Simone’s review published on Letterboxd:
My Kurosawa cherry has been popped :)
Let me start out by saying I totally understand why this film and Kurosawa as a director are both so popular. The genre of the epic film has earlier roots than I thought, and it really does feel grand in scale and should suck you in. If I had seen this when it first came out, I would've been floored. It's aged quite a bit, but the elements of excellent storytelling, artistry, characterization, cinematography, and pacing are all there. I also see how subsequent films, especially large-scale epics, have borrowed (let's be real: STOLE) Kurosawa's techniques, and with good reason.
The way this underdog story is told is absolutely brilliant. I love the set up of the town coming together to try and solve their dilemma, how they ask the "old man" for advice, and then the selection of the six outside samurai. Actually, the selection process was probably my favorite part of the entire film. It had humor and it moved along quite well. Kurosawa made this film incredibly human and natural, both in terms of the atmosphere and the story. It felt grounded in reality at all times, so much so that I found myself sucked out of the film occasionally because I was thinking about how perfectly real it all felt. (If that doesn't make sense to you, I don't blame you. It's the best way I could describe it.)
It's weird how I felt the film was too long before, during, and after I saw it, but that I also felt that every single scene, shot, and line of dialogue was absolutely essential. I watched the 3.5 hour version, but I've heard there are shorter versions. The cinematography is so stunning and every shot is so carefully planned and executed, I kept wanting to rewind and look at them again. I didn't, though, because it's 3.5 hours and I wanted to move on with the marathon! If I watch it again, I will be careful to drink in every shot, because it really does look stunning.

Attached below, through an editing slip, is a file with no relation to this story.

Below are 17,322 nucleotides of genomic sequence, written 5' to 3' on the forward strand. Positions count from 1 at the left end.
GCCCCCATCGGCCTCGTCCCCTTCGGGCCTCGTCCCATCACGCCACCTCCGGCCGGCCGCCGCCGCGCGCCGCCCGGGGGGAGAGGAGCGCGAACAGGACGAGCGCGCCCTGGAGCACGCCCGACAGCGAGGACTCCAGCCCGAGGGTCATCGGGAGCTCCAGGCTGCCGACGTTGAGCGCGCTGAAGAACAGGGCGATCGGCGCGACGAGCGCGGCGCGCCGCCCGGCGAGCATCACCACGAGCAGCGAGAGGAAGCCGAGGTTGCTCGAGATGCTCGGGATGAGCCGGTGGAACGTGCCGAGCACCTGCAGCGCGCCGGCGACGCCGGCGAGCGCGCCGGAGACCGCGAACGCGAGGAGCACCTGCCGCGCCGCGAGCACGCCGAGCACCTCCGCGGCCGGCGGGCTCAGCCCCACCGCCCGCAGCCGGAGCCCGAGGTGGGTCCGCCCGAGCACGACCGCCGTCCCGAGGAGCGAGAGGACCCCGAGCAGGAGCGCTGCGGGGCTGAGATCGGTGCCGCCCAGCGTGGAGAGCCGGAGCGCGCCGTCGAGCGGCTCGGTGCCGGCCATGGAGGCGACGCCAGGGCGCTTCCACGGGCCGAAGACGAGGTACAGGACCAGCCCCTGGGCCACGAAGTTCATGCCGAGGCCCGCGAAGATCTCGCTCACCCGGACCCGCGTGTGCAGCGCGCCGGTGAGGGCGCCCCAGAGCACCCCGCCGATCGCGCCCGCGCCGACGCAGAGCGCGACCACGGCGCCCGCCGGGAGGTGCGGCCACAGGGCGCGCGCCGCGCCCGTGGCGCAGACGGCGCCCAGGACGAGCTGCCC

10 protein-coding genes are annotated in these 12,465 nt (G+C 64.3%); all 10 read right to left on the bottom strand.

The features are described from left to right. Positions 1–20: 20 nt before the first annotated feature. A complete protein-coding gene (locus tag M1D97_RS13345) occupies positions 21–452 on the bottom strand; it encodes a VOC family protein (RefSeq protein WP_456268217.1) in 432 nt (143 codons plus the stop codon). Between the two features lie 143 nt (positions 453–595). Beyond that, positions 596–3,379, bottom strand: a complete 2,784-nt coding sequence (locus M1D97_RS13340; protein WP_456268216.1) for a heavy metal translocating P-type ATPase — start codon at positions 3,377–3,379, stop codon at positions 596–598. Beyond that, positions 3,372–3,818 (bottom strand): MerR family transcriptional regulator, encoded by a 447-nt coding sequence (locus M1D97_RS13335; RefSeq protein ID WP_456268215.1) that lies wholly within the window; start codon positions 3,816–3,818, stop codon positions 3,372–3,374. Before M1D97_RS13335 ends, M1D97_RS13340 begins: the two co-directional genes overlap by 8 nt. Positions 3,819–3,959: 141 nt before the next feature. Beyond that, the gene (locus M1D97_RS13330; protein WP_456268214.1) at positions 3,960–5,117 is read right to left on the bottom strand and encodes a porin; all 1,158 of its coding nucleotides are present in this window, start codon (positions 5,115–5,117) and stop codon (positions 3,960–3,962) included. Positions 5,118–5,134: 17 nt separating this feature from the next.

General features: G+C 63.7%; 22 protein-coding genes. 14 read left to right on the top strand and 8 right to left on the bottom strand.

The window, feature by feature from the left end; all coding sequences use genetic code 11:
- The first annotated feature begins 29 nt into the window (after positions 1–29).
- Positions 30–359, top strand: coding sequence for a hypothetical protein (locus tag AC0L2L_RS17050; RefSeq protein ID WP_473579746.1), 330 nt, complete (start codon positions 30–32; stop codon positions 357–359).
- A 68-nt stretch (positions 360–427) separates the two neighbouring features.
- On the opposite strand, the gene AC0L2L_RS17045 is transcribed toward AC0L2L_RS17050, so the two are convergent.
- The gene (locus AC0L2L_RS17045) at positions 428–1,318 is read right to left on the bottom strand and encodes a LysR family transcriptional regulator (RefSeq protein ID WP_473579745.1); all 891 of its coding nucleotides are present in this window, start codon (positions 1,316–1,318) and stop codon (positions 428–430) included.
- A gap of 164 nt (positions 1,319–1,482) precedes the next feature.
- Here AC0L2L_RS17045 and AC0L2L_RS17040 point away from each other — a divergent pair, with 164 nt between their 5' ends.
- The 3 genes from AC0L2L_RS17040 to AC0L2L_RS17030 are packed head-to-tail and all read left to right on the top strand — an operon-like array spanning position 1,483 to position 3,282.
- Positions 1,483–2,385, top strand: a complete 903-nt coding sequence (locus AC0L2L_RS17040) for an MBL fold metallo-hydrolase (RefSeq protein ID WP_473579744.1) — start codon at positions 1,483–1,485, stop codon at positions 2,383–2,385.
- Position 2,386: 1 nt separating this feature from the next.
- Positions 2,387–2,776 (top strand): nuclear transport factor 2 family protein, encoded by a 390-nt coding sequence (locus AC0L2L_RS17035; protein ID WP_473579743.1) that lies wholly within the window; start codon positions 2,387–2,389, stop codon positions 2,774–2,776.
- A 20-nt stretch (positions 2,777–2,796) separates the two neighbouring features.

The characters in this film won't be particularly memorable for me, but I did enjoy them while I was watching it. The set up is so long that I got to know them all quite well. However, I didn't care about them much and I didn't really buy some of the relationships formed during the action of the film. The way women are portrayed and characterized bothered me quite a bit, but since it's an antiquated film, I guess I can give the antiquated gender roles a pass. It's only fair.
As a classic/essential film I enjoyed it, but I wouldn't say it's one of my personal favorites. I am nonetheless glad I saw it, and I'm excited to continue with the marathon! Next up is Rashomon.